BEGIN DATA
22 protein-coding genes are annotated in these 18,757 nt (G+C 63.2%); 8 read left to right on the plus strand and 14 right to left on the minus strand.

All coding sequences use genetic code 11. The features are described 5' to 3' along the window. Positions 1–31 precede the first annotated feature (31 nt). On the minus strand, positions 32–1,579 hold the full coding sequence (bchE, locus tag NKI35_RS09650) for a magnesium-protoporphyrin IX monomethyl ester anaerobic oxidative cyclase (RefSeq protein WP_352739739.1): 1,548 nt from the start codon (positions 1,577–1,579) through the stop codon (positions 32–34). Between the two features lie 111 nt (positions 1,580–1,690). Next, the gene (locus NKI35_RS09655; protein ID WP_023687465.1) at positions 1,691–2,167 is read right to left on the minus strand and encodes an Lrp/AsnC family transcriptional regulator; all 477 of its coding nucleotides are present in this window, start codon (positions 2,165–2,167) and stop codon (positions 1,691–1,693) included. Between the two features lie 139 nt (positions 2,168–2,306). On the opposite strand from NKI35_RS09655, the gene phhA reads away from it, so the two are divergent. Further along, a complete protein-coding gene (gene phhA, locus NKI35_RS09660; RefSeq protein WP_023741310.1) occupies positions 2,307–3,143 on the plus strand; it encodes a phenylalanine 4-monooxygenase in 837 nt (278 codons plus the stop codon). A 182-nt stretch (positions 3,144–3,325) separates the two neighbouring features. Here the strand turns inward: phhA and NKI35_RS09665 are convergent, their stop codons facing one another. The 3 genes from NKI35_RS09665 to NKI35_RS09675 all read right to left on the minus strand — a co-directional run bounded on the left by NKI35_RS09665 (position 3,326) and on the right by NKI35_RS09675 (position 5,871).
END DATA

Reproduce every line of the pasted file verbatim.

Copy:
22 protein-coding genes are annotated in these 18,757 nt (G+C 63.2%); 8 read left to right on the plus strand and 14 right to left on the minus strand.

All coding sequences use genetic code 11. The features are described 5' to 3' along the window. Positions 1–31 precede the first annotated feature (31 nt). On the minus strand, positions 32–1,579 hold the full coding sequence (bchE, locus tag NKI35_RS09650) for a magnesium-protoporphyrin IX monomethyl ester anaerobic oxidative cyclase (RefSeq protein WP_352739739.1): 1,548 nt from the start codon (positions 1,577–1,579) through the stop codon (positions 32–34). Between the two features lie 111 nt (positions 1,580–1,690). Next, the gene (locus NKI35_RS09655; protein ID WP_023687465.1) at positions 1,691–2,167 is read right to left on the minus strand and encodes an Lrp/AsnC family transcriptional regulator; all 477 of its coding nucleotides are present in this window, start codon (positions 2,165–2,167) and stop codon (positions 1,691–1,693) included. Between the two features lie 139 nt (positions 2,168–2,306). On the opposite strand from NKI35_RS09655, the gene phhA reads away from it, so the two are divergent. Further along, a complete protein-coding gene (gene phhA, locus NKI35_RS09660; RefSeq protein WP_023741310.1) occupies positions 2,307–3,143 on the plus strand; it encodes a phenylalanine 4-monooxygenase in 837 nt (278 codons plus the stop codon). A 182-nt stretch (positions 3,144–3,325) separates the two neighbouring features. Here the strand turns inward: phhA and NKI35_RS09665 are convergent, their stop codons facing one another. The 3 genes from NKI35_RS09665 to NKI35_RS09675 all read right to left on the minus strand — a co-directional run bounded on the left by NKI35_RS09665 (position 3,326) and on the right by NKI35_RS09675 (position 5,871).